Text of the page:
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Some Preliminary Thoughts About Difficulty and Performance

Although Homo Monstrous has maybe grown into a Real Band, we started out as (and still are) performance artists. Truth be told if we had started this project with the goal of being a band and making music we would’ve given up. There just isn’t any real hand-holding and encouragement happening for transgender folks in music scenes (let alone other tangible forms of $upport) and the moment you call something music, bros will pretty much line up to tell you all of the ways it’s not because you aren’t good enough. By framing what we were doing as performance art we were able to mentally sidestep having to directly engage with a lot of unmeaningful critique. We have mostly stopped regularly incorporating performance art elements into our live sets for pragmatic reasons – the amount of set up/preparation time required isn’t really feasible when you’re opening for another band and playing what amounts to a 20 to 30 minute set – so we were excited to revisit performance in a limited capacity during our summer tour. We will also be presenting a new work at Performatorium: Festival of Queer Performance at the end of January, 2015. Performatorium will be an opportunity to perform in a controlled space where we won’t have to worry about set lengths, sound bros messing with our gear, or clean-up. We’ll be able to pretty much do whatever we want so we are taking some time to try to figure out exactly what that is.

The theme for the 2015 instalment of Performatorium is “Making It, Difficult.” From the call for submissions:

… Making It, Difficult will present work by performing artists whose work is challenging and difficult to perform and watch – physically for the artist and visually/aesthetically/emotionally and perhaps ethically and politically for [the] audience. The festival will address how art and performance can be cathartic, personal, controversial and demanding for its creators and those experiencing live performance.”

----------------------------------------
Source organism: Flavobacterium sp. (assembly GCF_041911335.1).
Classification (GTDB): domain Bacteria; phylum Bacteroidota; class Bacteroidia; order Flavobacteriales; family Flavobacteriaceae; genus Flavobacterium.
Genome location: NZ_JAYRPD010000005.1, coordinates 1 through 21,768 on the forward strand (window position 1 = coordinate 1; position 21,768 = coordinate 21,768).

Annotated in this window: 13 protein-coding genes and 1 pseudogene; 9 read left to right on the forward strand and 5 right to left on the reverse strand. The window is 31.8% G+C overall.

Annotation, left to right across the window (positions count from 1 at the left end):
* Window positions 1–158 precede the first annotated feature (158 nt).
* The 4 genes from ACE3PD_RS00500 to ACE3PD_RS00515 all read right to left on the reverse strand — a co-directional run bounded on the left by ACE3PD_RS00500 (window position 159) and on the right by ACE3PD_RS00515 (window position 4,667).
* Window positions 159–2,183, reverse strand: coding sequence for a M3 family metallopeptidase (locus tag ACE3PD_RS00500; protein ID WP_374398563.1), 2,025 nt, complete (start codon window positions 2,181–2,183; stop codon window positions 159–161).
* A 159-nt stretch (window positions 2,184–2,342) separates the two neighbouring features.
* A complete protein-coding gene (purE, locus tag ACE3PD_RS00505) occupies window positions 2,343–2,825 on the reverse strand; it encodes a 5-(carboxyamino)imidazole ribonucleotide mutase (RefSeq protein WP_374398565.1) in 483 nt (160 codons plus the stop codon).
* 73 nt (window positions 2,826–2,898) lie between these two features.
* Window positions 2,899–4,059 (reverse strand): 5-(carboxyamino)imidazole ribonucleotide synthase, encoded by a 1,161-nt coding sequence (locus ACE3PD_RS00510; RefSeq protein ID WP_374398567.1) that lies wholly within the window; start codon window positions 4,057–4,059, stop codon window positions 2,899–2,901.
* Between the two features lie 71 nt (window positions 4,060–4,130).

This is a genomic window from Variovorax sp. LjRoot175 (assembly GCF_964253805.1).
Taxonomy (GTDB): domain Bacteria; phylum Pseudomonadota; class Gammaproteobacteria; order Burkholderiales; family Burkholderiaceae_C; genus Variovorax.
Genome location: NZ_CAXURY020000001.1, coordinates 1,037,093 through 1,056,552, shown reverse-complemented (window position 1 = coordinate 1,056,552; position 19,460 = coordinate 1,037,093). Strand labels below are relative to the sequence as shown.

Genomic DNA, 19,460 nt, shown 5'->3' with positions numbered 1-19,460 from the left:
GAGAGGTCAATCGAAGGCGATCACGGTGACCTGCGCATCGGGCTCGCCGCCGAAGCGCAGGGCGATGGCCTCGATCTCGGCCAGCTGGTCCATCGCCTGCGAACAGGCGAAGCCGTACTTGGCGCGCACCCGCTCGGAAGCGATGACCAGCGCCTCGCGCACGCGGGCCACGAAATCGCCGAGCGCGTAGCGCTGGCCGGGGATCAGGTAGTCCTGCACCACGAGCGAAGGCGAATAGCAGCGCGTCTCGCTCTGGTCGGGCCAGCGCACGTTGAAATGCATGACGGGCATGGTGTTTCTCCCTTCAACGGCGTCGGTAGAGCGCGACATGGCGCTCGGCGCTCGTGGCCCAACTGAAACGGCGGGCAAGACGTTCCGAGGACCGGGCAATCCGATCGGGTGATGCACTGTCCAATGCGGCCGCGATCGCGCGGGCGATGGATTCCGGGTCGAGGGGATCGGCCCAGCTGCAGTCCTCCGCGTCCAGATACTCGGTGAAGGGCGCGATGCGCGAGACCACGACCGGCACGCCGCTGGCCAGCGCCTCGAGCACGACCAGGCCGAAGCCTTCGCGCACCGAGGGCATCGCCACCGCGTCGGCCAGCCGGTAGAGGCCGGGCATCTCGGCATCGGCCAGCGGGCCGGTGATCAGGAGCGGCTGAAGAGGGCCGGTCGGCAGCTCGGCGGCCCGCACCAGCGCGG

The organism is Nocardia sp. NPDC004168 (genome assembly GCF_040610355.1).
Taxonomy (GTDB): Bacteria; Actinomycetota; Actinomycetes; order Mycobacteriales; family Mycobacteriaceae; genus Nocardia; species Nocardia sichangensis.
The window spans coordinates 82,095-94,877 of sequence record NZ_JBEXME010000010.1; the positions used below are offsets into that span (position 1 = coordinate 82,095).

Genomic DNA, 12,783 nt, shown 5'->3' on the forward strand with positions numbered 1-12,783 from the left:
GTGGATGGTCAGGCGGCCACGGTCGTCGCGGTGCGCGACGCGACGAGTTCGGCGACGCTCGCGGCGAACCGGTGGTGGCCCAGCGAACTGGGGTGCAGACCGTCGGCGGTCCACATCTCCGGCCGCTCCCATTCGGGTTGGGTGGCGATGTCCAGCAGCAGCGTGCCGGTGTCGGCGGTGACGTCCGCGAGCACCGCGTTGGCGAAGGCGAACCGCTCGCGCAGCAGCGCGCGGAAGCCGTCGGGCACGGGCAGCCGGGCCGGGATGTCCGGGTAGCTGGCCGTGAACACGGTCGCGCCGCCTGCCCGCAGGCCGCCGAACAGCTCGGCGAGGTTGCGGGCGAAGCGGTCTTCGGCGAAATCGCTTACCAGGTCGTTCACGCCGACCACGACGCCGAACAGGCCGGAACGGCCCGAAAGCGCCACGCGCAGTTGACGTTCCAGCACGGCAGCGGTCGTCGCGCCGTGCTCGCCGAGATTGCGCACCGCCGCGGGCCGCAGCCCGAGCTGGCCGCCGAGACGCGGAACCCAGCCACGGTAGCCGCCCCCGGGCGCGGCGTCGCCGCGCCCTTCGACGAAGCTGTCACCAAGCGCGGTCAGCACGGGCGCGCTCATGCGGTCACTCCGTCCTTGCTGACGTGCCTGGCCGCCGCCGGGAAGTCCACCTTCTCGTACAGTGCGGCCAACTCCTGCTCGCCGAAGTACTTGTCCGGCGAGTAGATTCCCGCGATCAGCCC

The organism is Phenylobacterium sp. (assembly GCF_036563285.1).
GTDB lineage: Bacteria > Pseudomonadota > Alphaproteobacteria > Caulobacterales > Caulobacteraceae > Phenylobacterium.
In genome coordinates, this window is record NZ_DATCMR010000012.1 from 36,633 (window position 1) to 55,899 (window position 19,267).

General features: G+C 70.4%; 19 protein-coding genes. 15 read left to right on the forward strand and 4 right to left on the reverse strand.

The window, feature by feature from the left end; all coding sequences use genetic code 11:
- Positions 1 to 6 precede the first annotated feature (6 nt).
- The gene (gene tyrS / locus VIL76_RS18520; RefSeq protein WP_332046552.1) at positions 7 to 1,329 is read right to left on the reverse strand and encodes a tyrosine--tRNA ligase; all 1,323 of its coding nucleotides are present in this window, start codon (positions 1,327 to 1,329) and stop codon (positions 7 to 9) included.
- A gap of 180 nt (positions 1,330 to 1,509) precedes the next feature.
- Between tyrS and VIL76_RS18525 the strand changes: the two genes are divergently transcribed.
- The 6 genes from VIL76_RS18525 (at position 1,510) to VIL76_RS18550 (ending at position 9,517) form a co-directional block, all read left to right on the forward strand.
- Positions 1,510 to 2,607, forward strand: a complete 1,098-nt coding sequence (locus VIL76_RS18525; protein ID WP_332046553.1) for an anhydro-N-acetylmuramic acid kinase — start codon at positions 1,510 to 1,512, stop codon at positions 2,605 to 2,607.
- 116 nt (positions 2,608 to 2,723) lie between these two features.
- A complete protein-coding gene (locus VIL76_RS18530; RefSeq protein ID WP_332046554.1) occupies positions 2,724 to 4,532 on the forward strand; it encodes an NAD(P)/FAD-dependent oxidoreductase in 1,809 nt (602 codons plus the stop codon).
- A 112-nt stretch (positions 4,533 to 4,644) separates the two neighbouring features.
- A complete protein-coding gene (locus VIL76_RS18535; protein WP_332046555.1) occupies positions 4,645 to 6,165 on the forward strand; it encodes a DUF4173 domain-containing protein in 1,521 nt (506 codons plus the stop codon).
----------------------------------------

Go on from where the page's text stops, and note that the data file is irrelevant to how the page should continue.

But as someone who has been living with mental illness(es) for over a decade with fluctuating levels of chronic pain and fatigue for the last two to three years, I feel like difficulty is a difficult framework to work within. Which difficulties come across to other people and which remain invisible? Will anyone get it? What does difficult mean/look like when you struggle to get out of bed on the regular?

I’m also conscious of how difficulty (and much of performance art) is linked to risk. Artists are encouraged to sacrifice more and more for their art because the assumption is that a bigger degree of risk or more suffering always means more of a reward at least in terms of notoriety and social capital. This framework leaves a lot to be desired in terms of creating a sustainable art practice. It also fails to acknowledge that performance artists are people outside of their work who have to answer for and live with the decisions they make in performance.

Although Homo Monstrous continues to be, in part, about subverting and claiming male-dominated spaces through feminist and feminine means, the stakes – in terms of how our performances impact my everyday life – continue to rise. Artifice is both a theme we’ve explored and a tool we’ve made use of to call into question the notion of Real in terms of anything from being a band or performance artists to bodies, sex, and gender. However, as a non-binary trans woman, I have to be careful not to put my entire identity on the chopping block. It’s a fight to maintain or regain my agency. It’s not worth doing something if the audience decides I’m a man afterwards.